Sensory status. A majority of older adults have visual and hearing impairments that can often be improved with corrective devices.2 Given the vital roles of vision and hearing in communication and social activity, the importance of screening for opportunities to improve these senses cannot be overstated.

Presbyopia (age-related diminished vision) and presbycusis (age-related gradual high-frequency hearing loss) are common physical changes. Elders can be screened quickly for these problems. For example, check visual acuity by asking the patient to read large print or complete a Snellen chart screen with corrective lenses in place. Either audiometry or the whispered-voice test (in which the examiner, out of the patient’s view, asks the patient to repeat a whispered phrase) serves as a simple screen of functional hearing.2

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Check for hearing deficits related to cerumen impaction. Any vision or hearing deficits indicate the need for patient follow-up to determine opportunities for corrective devices that can promote safe and meaningful interaction.

Cognitive and behavioral disorders. Sometimes referred to as “the three Ds,” depression, dementia, and delirium can be common in the oldest-old population and a challenge to differentiate. Any of these deficits impact overall function.

Depression has been called the common cold of late life. Late-onset disorders may relate to late-life stressors. Multiple physical and emotional losses in aging are painful and can compound the potential for depression.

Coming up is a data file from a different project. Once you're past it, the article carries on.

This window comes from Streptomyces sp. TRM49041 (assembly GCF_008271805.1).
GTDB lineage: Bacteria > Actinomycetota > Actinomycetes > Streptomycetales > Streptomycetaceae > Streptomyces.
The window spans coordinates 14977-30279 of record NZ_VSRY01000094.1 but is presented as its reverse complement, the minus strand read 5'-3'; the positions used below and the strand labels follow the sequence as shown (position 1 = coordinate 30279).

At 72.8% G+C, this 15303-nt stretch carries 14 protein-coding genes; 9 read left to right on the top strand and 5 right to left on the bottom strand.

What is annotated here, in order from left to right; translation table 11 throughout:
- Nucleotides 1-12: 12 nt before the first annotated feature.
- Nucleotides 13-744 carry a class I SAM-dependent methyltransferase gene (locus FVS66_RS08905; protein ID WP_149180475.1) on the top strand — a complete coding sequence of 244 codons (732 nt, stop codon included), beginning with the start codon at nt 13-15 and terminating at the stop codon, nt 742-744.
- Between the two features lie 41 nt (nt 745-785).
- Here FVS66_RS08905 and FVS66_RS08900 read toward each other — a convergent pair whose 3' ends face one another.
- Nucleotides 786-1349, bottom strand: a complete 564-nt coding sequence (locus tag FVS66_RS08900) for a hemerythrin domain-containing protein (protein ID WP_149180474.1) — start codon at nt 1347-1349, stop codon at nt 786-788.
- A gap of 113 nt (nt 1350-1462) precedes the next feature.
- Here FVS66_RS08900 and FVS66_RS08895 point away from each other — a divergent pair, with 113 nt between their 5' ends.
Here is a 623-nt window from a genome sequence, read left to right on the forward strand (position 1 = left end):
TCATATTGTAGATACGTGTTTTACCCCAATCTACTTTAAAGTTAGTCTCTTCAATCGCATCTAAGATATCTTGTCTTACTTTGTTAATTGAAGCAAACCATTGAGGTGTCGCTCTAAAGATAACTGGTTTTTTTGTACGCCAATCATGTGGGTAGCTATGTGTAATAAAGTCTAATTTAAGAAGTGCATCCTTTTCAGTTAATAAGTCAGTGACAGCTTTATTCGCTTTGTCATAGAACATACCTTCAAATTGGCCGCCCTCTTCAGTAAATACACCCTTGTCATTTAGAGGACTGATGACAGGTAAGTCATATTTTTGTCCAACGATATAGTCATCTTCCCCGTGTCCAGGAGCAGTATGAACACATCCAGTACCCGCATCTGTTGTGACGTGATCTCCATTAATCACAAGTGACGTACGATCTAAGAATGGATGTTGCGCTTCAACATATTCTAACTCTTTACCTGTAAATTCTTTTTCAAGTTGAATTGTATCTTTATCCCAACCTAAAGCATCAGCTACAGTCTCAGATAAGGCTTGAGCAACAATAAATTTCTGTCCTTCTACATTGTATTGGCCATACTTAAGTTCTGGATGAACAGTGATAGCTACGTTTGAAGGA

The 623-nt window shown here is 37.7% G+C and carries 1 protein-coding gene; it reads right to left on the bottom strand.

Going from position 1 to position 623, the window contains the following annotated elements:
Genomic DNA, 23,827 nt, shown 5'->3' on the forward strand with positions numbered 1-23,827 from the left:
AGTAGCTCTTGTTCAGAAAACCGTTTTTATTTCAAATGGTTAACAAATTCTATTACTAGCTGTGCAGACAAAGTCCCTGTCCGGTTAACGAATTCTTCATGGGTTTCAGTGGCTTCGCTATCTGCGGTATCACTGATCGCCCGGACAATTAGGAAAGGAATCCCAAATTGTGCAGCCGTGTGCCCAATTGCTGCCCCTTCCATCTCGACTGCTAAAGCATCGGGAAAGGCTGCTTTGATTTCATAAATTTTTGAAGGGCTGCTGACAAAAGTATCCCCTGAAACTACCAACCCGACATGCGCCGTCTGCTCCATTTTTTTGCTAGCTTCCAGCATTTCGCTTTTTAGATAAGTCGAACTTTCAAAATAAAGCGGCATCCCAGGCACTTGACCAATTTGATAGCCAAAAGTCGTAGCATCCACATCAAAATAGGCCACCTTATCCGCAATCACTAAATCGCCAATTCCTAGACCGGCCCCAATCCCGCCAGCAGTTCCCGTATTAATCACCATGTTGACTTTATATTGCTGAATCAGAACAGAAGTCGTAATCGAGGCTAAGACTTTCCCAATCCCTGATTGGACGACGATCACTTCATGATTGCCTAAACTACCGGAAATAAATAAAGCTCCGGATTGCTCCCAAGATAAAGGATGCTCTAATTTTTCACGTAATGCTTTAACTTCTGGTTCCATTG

Screening for depression is important since symptoms can be more nonspecific in elders. A basic screening question asks, “Have you been bothered by feeling sad or hopeless in the past month?” Follow-up to a positive response should include a standardized test, such as the Geriatric Depression Scale.5 Weight loss can indicate a need for further depression screening. Elderly white men have the highest rate of completed suicide, making screening for and follow-up treatment of depression in older adults imperative.6 Include questions about alcohol intake or substance abuse; these are common sources of relief from emotional pain.7

Dementia typically has a slow, insidious progression of symptoms. An estimated 50% of persons aged 85 years and older will be affected by or develop Alzheimer disease (AD).8 A simple screen includes asking an older patient to repeat three unrelated words provided by the examiner and then to recall these words three minutes later. Forgetting the words indicates the need for follow-up with the either the Mini-Cognitive Assessment Instrument (Mini-Cog) (Table 2) or the Mini-Mental State Examination to gain more detailed information.7

Delirium — an acute but treatable syndrome — must be differentiated from dementia, which has a slow and chronic progression. A history of rapid functional change or change in patient behavior (e.g., increased lethargy, confusion, or agitation) is often the first sign of an acute problem. Such infections as UTI or pneumonia are common causes of delirium. Fluid and electrolyte imbalances, constipation/impaction and adverse drug reactions are other common differentials. Approaches to evaluating rapid functional change should focus on identifying acute causative factors.